HAYWARD — The city will be gathering input from residents over the next several months on policing and on possible ways it might be changed amid the widespread debate about law enforcement and how it affects people of color.
The aim is to have focus groups begin in August, carry out a survey in September and present the results to the City Council later that month.
On Tuesday, when the council was briefed on the plan, some people told the council that the city needed to move faster.
“I think you should stop dilly-dallying,” said Elisha Crader, a candidate for council this November, adding that the city should immediately defund the police.
Crader also said enough people have contacted the council over the past few months for it to have a gauge of public opinion.
But Police Chief Toney Chaplin said frequently the council “heard the same folks speaking over and over again” at meetings and forums.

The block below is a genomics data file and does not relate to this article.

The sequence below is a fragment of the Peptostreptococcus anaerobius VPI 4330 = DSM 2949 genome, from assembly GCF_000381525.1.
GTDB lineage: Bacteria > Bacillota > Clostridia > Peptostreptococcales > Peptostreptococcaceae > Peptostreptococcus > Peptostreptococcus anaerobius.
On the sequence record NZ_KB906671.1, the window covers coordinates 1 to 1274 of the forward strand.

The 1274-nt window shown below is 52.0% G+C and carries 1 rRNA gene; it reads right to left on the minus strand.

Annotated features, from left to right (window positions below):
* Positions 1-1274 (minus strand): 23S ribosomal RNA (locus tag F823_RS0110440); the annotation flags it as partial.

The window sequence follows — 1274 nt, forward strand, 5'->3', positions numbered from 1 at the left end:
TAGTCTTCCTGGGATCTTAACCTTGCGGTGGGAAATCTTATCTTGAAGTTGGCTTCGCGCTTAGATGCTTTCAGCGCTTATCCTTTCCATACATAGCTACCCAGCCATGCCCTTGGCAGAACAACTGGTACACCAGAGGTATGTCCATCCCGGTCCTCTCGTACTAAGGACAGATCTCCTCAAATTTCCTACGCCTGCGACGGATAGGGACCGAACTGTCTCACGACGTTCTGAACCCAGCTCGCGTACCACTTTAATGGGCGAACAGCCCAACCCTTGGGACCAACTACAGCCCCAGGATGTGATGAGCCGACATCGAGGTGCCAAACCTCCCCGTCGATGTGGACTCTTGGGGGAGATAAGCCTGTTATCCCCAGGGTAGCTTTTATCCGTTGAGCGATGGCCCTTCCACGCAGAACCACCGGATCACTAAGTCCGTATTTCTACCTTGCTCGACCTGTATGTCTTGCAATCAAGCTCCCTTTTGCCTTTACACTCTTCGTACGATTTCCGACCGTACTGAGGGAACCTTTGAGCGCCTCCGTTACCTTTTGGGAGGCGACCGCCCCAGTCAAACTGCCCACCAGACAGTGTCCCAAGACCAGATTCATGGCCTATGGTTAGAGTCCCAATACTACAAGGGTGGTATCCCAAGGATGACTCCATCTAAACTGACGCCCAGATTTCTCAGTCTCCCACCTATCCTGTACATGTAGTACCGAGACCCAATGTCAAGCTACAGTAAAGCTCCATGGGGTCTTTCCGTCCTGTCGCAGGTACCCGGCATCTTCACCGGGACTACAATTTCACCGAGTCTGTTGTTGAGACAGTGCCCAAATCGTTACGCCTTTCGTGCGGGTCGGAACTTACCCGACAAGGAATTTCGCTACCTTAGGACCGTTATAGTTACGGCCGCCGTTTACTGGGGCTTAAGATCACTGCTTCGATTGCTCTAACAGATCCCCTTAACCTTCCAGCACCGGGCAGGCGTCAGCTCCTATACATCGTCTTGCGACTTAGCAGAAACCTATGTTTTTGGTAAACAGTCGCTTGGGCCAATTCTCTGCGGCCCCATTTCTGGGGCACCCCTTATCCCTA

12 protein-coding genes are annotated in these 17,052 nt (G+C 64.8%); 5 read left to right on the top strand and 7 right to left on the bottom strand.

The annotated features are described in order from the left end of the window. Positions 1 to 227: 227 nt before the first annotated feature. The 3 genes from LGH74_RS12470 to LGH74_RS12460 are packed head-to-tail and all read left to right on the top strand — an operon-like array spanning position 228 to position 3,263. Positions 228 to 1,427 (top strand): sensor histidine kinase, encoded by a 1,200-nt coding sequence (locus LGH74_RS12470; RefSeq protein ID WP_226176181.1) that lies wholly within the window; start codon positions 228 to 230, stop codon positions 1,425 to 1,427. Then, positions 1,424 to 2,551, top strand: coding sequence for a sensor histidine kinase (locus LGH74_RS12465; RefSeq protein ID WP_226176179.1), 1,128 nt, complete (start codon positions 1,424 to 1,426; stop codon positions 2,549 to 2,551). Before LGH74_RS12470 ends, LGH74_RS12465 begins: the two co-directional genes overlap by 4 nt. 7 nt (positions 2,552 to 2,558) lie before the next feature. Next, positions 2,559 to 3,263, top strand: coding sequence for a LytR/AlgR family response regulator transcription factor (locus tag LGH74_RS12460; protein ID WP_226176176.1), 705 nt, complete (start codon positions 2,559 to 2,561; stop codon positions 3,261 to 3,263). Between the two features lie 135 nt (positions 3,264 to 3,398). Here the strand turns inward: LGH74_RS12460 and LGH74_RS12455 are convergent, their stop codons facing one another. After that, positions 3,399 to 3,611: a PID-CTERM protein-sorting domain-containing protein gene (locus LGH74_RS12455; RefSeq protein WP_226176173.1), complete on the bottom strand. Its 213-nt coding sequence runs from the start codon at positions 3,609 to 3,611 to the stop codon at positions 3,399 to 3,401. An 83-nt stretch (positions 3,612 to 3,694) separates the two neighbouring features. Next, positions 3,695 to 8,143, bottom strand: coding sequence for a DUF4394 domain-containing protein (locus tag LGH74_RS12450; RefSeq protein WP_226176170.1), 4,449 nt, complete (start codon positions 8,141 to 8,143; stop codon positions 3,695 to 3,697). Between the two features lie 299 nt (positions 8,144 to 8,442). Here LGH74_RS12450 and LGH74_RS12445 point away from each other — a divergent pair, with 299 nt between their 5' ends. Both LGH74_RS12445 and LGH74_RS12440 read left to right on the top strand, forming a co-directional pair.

“This truly has to be a community discussion,” Chaplin said.
Approximately two dozen members of the public weighed in during the meeting, which was held virtually due to the coronavirus pandemic.
Some questioned why the city planned to bring an outside consultant — FM3 Consulting at a cost of $74,000 — to gather public feedback.
“We are definitely hearing the amount of pain and distrust in our community and the need for doing this important work,” Arlene Nehring, senior minister at Eden United Church of Christ, told the meeting.
City Manager Kelly McAdoo said the aim was to conduct a “deeper dive” into policing.
While the focus group and survey are taking place, city officials plan to build a web portal that can share information on police policies and programs, as well as its organizational structure and budget.
The portal will be promoted via the city’s social media and email distribution lists.
“The public opinion research is intended to provide statistically reliable information about opinions and attitudes about policing and public safety throughout the city, and to help us better understand how experiences and views compare and may differ by neighborhood and across a range of demographic variables,” Hayward spokesman Chuck Finnie said via email.
This is a developing story. Check back for updates.